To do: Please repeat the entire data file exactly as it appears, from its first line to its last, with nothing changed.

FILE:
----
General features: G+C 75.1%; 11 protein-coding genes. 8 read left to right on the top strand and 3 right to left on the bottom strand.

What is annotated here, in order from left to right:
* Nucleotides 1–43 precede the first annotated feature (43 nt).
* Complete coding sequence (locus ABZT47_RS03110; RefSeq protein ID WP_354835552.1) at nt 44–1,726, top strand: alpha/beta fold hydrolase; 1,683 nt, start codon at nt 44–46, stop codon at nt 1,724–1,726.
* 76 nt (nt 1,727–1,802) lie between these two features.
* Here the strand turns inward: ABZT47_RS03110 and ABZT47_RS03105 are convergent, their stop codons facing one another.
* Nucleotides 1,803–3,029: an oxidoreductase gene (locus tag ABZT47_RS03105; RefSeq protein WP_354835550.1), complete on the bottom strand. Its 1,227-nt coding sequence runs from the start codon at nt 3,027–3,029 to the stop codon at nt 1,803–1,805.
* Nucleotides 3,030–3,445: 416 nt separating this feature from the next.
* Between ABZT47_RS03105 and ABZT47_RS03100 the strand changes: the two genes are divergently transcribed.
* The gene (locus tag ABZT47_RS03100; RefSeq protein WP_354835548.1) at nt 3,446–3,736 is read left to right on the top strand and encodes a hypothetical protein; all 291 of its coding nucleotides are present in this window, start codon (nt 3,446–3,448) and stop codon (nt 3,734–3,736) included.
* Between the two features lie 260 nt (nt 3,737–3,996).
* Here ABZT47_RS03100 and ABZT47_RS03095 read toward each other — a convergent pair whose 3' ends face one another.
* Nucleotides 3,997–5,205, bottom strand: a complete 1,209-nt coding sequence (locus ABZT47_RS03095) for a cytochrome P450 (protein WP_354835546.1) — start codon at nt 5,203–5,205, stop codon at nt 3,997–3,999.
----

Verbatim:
General features: G+C 75.1%; 11 protein-coding genes. 8 read left to right on the top strand and 3 right to left on the bottom strand.

What is annotated here, in order from left to right:
* Nucleotides 1–43 precede the first annotated feature (43 nt).
* Complete coding sequence (locus ABZT47_RS03110; RefSeq protein ID WP_354835552.1) at nt 44–1,726, top strand: alpha/beta fold hydrolase; 1,683 nt, start codon at nt 44–46, stop codon at nt 1,724–1,726.
* 76 nt (nt 1,727–1,802) lie between these two features.
* Here the strand turns inward: ABZT47_RS03110 and ABZT47_RS03105 are convergent, their stop codons facing one another.
* Nucleotides 1,803–3,029: an oxidoreductase gene (locus tag ABZT47_RS03105; RefSeq protein WP_354835550.1), complete on the bottom strand. Its 1,227-nt coding sequence runs from the start codon at nt 3,027–3,029 to the stop codon at nt 1,803–1,805.
* Nucleotides 3,030–3,445: 416 nt separating this feature from the next.
* Between ABZT47_RS03105 and ABZT47_RS03100 the strand changes: the two genes are divergently transcribed.
* The gene (locus tag ABZT47_RS03100; RefSeq protein WP_354835548.1) at nt 3,446–3,736 is read left to right on the top strand and encodes a hypothetical protein; all 291 of its coding nucleotides are present in this window, start codon (nt 3,446–3,448) and stop codon (nt 3,734–3,736) included.
* Between the two features lie 260 nt (nt 3,737–3,996).
* Here ABZT47_RS03100 and ABZT47_RS03095 read toward each other — a convergent pair whose 3' ends face one another.
* Nucleotides 3,997–5,205, bottom strand: a complete 1,209-nt coding sequence (locus ABZT47_RS03095) for a cytochrome P450 (protein WP_354835546.1) — start codon at nt 5,203–5,205, stop codon at nt 3,997–3,999.